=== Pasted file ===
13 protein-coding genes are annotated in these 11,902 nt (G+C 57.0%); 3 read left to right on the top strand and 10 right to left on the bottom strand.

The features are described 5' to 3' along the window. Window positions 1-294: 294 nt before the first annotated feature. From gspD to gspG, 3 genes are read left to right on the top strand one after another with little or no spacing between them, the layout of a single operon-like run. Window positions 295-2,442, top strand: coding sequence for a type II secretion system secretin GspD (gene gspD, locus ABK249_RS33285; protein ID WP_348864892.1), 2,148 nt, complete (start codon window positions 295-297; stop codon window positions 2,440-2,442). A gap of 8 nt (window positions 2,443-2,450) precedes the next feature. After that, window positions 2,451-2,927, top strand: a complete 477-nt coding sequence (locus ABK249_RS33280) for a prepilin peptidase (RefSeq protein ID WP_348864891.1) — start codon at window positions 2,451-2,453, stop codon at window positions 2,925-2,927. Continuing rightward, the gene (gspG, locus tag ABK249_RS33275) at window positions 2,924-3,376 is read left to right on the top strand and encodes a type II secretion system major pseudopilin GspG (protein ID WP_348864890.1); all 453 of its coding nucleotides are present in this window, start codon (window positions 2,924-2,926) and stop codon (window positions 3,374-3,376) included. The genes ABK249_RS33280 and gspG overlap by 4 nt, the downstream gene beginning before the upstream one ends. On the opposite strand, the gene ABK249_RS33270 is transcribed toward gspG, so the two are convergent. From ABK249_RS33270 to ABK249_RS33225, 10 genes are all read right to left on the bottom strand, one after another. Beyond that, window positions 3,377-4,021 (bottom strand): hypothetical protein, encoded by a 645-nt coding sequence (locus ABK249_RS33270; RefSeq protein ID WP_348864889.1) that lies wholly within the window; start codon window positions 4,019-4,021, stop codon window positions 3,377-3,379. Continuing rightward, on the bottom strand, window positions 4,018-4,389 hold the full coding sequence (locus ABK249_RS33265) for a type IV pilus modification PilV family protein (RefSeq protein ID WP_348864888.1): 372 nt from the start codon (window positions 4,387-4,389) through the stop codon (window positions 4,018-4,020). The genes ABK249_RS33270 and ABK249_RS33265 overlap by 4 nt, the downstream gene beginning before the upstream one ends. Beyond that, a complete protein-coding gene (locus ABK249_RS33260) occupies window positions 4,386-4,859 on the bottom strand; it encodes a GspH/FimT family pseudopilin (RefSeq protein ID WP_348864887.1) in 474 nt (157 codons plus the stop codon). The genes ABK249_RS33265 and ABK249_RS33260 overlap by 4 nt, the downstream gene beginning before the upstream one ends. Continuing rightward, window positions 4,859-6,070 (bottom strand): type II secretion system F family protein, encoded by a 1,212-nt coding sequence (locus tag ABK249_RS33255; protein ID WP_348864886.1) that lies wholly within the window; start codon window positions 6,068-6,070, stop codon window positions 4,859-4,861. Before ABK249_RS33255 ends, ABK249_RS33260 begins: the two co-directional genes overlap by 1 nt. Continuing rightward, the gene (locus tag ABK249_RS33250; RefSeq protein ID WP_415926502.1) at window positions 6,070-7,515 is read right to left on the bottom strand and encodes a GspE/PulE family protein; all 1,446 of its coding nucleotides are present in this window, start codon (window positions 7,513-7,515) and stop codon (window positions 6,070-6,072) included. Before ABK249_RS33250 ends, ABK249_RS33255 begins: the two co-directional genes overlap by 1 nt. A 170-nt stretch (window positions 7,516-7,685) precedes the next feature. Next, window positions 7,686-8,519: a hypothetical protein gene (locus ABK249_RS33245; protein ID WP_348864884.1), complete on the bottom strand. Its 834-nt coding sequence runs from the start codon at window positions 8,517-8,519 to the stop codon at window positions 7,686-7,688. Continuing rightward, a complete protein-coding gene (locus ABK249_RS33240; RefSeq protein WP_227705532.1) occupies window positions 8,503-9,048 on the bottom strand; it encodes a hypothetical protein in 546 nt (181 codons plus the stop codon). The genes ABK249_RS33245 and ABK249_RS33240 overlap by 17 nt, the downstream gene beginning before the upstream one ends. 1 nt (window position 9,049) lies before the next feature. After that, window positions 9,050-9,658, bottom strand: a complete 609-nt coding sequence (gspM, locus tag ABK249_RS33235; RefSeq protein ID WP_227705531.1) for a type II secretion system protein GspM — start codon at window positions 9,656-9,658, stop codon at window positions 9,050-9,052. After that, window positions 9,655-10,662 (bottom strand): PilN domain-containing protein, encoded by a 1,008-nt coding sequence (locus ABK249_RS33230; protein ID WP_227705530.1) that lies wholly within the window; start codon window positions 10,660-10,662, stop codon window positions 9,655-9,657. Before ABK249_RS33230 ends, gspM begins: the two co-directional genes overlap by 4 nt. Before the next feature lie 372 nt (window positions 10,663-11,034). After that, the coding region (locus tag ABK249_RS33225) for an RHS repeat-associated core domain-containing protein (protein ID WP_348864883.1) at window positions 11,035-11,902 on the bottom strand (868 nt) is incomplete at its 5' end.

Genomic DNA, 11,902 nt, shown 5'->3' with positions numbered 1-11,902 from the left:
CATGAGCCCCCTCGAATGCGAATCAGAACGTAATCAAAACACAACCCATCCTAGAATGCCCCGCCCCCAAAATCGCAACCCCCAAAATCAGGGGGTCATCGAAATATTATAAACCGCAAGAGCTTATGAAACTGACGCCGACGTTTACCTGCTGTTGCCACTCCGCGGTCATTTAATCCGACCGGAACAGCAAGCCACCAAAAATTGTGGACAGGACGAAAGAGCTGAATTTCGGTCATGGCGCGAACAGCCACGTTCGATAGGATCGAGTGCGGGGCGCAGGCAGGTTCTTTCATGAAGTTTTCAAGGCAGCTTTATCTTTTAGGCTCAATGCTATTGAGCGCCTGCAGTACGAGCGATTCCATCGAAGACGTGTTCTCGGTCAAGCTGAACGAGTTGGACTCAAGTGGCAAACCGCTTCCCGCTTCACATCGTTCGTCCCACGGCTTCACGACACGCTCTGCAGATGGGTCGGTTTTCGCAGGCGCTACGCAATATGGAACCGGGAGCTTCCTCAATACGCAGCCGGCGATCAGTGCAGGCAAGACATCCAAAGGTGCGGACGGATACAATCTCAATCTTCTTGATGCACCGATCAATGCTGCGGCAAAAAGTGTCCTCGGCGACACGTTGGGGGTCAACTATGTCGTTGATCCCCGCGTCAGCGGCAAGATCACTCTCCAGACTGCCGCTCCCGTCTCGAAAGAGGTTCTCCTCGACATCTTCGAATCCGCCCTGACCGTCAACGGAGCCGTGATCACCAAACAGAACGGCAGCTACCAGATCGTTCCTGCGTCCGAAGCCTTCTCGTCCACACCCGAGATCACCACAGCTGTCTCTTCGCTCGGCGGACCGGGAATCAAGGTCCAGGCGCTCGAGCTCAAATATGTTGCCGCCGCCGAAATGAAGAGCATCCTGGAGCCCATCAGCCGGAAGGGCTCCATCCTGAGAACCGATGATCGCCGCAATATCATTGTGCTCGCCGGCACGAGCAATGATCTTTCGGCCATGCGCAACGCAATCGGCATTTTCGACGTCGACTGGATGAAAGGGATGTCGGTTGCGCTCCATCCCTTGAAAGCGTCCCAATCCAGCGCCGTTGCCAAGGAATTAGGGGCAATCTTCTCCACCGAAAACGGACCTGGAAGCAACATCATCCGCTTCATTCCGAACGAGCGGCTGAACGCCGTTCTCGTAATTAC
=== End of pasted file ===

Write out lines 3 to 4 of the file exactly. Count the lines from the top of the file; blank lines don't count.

Genomic DNA, 11,902 nt, shown 5'->3' with positions numbered 1-11,902 from the left:
CATGAGCCCCCTCGAATGCGAATCAGAACGTAATCAAAACACAACCCATCCTAGAATGCCCCGCCCCCAAAATCGCAACCCCCAAAATCAGGGGGTCATCGAAATATTATAAACCGCAAGAGCTTATGAAACTGACGCCGACGTTTACCTGCTGTTGCCACTCCGCGGTCATTTAATCCGACCGGAACAGCAAGCCACCAAAAATTGTGGACAGGACGAAAGAGCTGAATTTCGGTCATGGCGCGAACAGCCACGTTCGATAGGATCGAGTGCGGGGCGCAGGCAGGTTCTTTCATGAAGTTTTCAAGGCAGCTTTATCTTTTAGGCTCAATGCTATTGAGCGCCTGCAGTACGAGCGATTCCATCGAAGACGTGTTCTCGGTCAAGCTGAACGAGTTGGACTCAAGTGGCAAACCGCTTCCCGCTTCACATCGTTCGTCCCACGGCTTCACGACACGCTCTGCAGATGGGTCGGTTTTCGCAGGCGCTACGCAATATGGAACCGGGAGCTTCCTCAATACGCAGCCGGCGATCAGTGCAGGCAAGACATCCAAAGGTGCGGACGGATACAATCTCAATCTTCTTGATGCACCGATCAATGCTGCGGCAAAAAGTGTCCTCGGCGACACGTTGGGGGTCAACTATGTCGTTGATCCCCGCGTCAGCGGCAAGATCACTCTCCAGACTGCCGCTCCCGTCTCGAAAGAGGTTCTCCTCGACATCTTCGAATCCGCCCTGACCGTCAACGGAGCCGTGATCACCAAACAGAACGGCAGCTACCAGATCGTTCCTGCGTCCGAAGCCTTCTCGTCCACACCCGAGATCACCACAGCTGTCTCTTCGCTCGGCGGACCGGGAATCAAGGTCCAGGCGCTCGAGCTCAAATATGTTGCCGCCGCCGAAATGAAGAGCATCCTGGAGCCCATCAGCCGGAAGGGCTCCATCCTGAGAACCGATGATCGCCGCAATATCATTGTGCTCGCCGGCACGAGCAATGATCTTTCGGCCATGCGCAACGCAATCGGCATTTTCGACGTCGACTGGATGAAAGGGATGTCGGTTGCGCTCCATCCCTTGAAAGCGTCCCAATCCAGCGCCGTTGCCAAGGAATTAGGGGCAATCTTCTCCACCGAAAACGGACCTGGAAGCAACATCATCCGCTTCATTCCGAACGAGCGGCTGAACGCCGTTCTCGTAATTAC